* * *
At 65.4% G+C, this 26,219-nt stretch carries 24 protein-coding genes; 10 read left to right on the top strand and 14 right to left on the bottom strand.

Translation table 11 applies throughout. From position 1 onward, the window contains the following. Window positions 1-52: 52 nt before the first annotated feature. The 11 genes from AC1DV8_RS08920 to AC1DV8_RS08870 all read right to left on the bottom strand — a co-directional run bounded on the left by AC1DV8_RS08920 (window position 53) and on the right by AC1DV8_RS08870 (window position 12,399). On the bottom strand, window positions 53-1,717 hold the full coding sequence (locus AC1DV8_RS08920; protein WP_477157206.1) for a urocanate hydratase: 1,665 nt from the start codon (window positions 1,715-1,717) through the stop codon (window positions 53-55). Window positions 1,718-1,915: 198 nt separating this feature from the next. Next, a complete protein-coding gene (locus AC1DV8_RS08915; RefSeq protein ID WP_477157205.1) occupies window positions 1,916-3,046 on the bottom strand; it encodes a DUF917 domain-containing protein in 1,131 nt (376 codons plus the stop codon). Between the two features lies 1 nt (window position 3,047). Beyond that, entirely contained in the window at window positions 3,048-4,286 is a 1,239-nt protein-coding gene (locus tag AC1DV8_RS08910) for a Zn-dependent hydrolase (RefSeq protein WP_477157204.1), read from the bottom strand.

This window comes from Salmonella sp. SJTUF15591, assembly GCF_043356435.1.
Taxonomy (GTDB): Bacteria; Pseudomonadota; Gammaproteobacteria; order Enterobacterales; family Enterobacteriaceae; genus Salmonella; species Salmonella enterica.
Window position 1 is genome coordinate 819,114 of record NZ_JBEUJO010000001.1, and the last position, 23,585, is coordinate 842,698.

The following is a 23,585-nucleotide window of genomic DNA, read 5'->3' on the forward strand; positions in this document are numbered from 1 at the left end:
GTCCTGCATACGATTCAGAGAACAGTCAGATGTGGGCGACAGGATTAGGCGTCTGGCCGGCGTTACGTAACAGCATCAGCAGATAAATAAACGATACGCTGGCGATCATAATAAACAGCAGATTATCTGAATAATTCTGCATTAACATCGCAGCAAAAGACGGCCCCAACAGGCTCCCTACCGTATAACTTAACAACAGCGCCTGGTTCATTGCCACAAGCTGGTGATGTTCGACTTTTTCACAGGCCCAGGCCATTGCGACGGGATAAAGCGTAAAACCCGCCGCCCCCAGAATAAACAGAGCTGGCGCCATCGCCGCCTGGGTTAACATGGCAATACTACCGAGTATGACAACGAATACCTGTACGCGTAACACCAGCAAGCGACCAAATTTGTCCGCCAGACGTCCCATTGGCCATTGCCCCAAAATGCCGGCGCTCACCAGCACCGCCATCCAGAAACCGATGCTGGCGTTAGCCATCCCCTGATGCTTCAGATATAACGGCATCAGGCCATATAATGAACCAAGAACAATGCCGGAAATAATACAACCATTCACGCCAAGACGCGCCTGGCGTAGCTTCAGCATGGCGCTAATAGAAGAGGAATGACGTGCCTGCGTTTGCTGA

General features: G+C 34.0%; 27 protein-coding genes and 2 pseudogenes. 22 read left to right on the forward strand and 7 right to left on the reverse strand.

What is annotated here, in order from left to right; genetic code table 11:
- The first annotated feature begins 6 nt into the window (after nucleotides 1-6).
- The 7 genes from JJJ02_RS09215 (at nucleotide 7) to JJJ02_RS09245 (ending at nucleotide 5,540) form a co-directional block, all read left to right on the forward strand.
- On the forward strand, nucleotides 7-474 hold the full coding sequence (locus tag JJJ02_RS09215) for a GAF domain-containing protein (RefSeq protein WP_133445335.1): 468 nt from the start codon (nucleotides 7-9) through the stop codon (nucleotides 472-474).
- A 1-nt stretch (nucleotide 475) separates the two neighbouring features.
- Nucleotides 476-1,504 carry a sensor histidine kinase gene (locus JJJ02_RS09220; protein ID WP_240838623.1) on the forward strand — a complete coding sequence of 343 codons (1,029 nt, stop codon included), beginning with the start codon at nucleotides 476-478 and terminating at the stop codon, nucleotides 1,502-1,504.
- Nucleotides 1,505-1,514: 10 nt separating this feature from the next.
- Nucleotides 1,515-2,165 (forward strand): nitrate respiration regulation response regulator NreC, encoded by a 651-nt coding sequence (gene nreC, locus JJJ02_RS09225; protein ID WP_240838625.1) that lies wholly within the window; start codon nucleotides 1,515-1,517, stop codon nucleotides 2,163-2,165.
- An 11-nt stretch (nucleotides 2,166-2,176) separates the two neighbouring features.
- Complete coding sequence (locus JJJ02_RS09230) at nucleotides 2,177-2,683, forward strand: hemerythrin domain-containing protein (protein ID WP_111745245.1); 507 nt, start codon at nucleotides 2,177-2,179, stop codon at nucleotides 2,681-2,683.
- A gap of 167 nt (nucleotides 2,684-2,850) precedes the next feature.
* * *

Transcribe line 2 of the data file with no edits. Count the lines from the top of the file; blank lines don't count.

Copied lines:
Translation table 11 applies throughout. From position 1 onward, the window contains the following. Window positions 1-52: 52 nt before the first annotated feature. The 11 genes from AC1DV8_RS08920 to AC1DV8_RS08870 all read right to left on the bottom strand — a co-directional run bounded on the left by AC1DV8_RS08920 (window position 53) and on the right by AC1DV8_RS08870 (window position 12,399). On the bottom strand, window positions 53-1,717 hold the full coding sequence (locus AC1DV8_RS08920; protein WP_477157206.1) for a urocanate hydratase: 1,665 nt from the start codon (window positions 1,715-1,717) through the stop codon (window positions 53-55). Window positions 1,718-1,915: 198 nt separating this feature from the next. Next, a complete protein-coding gene (locus AC1DV8_RS08915; RefSeq protein ID WP_477157205.1) occupies window positions 1,916-3,046 on the bottom strand; it encodes a DUF917 domain-containing protein in 1,131 nt (376 codons plus the stop codon). Between the two features lies 1 nt (window position 3,047). Beyond that, entirely contained in the window at window positions 3,048-4,286 is a 1,239-nt protein-coding gene (locus tag AC1DV8_RS08910) for a Zn-dependent hydrolase (RefSeq protein WP_477157204.1), read from the bottom strand.